TCP/IP is the default network protocol for Unix systems and is becoming popular as a protocol for Windows NT networks, even those unconnected to the Internet or Unix servers.
Most of the TCP/IP protocols were created by the Internet Activities Board (IAB), which consists of two task forces: the IETF (Internet Engineering Task Force) and the IRTF (Internet Research Task Force.) Most Internet protocols begin their lives as RFCs, or Request for Comments. These documents are created to propose new protocols or standards.
RFCs that have become standards are still referred to with an RFC number. RFC numbers are mentioned here for many of the protocols described in this chapter. The full text of RFCs is available from this URL:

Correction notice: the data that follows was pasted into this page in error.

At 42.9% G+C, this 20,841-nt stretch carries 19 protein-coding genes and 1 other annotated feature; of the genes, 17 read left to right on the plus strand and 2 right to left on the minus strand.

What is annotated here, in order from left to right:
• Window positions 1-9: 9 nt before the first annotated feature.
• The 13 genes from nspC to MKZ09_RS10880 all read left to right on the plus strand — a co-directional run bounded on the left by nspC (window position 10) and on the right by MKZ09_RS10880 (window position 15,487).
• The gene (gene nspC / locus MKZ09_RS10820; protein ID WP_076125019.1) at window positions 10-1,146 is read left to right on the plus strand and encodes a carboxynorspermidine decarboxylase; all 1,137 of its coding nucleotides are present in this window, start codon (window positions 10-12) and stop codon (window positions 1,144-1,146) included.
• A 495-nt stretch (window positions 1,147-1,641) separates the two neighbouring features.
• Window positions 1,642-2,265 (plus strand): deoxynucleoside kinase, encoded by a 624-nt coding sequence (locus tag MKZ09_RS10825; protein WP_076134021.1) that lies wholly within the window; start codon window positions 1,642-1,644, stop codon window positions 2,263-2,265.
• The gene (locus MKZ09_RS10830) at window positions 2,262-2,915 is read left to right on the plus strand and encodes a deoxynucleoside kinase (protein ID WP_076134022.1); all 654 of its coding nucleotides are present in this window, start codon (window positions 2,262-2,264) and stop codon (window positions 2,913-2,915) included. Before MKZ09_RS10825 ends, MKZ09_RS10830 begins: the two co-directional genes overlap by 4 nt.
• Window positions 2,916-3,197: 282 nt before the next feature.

The TCP/IP protocol suite includes a wide variety of protocols and services that are in common use on the Internet as well as on Windows NT and Windows 2000 networks. These include its namesake protocols, TCP (Transmission Control Protocol) and IP (Internet Protocol).
The various protocols that comprise the TCP/IP suite are organized according to the DoD (US Department of Defense) reference model, also known as the TCP/IP reference model. This model organizes protocols and services into four layers: Network Access, Internet, Host-to-Host, and Process/Application. The sections below describe each layer and give descriptions of the major protocols that act at each layer.